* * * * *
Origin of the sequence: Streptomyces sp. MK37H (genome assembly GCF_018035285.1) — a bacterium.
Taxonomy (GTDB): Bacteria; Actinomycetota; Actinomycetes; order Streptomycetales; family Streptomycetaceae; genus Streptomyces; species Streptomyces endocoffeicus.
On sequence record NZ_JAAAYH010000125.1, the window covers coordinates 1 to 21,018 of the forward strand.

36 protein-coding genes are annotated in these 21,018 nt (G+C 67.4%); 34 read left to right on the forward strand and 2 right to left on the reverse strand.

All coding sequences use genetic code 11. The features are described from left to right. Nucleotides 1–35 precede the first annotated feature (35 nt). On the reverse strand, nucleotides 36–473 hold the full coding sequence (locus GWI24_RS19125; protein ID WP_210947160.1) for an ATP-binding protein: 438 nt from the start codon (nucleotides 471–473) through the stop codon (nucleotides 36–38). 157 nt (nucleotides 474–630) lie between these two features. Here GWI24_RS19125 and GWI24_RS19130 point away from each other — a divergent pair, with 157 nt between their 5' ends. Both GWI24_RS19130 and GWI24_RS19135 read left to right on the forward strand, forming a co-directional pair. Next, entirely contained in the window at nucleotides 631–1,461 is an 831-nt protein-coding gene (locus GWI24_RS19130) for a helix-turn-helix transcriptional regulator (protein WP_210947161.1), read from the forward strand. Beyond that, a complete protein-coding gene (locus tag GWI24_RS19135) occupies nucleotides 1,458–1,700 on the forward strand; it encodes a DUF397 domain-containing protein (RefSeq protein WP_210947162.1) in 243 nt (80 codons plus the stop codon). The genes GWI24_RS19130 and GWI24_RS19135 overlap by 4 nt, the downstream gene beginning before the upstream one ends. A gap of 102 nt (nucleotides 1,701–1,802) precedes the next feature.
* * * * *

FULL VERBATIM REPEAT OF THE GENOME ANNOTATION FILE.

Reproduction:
Origin of the sequence: Streptomyces sp. MK37H (genome assembly GCF_018035285.1) — a bacterium.
Taxonomy (GTDB): Bacteria; Actinomycetota; Actinomycetes; order Streptomycetales; family Streptomycetaceae; genus Streptomyces; species Streptomyces endocoffeicus.
On sequence record NZ_JAAAYH010000125.1, the window covers coordinates 1 to 21,018 of the forward strand.

36 protein-coding genes are annotated in these 21,018 nt (G+C 67.4%); 34 read left to right on the forward strand and 2 right to left on the reverse strand.

All coding sequences use genetic code 11. The features are described from left to right. Nucleotides 1–35 precede the first annotated feature (35 nt). On the reverse strand, nucleotides 36–473 hold the full coding sequence (locus GWI24_RS19125; protein ID WP_210947160.1) for an ATP-binding protein: 438 nt from the start codon (nucleotides 471–473) through the stop codon (nucleotides 36–38). 157 nt (nucleotides 474–630) lie between these two features. Here GWI24_RS19125 and GWI24_RS19130 point away from each other — a divergent pair, with 157 nt between their 5' ends. Both GWI24_RS19130 and GWI24_RS19135 read left to right on the forward strand, forming a co-directional pair. Next, entirely contained in the window at nucleotides 631–1,461 is an 831-nt protein-coding gene (locus GWI24_RS19130) for a helix-turn-helix transcriptional regulator (protein WP_210947161.1), read from the forward strand. Beyond that, a complete protein-coding gene (locus tag GWI24_RS19135) occupies nucleotides 1,458–1,700 on the forward strand; it encodes a DUF397 domain-containing protein (RefSeq protein WP_210947162.1) in 243 nt (80 codons plus the stop codon). The genes GWI24_RS19130 and GWI24_RS19135 overlap by 4 nt, the downstream gene beginning before the upstream one ends. A gap of 102 nt (nucleotides 1,701–1,802) precedes the next feature.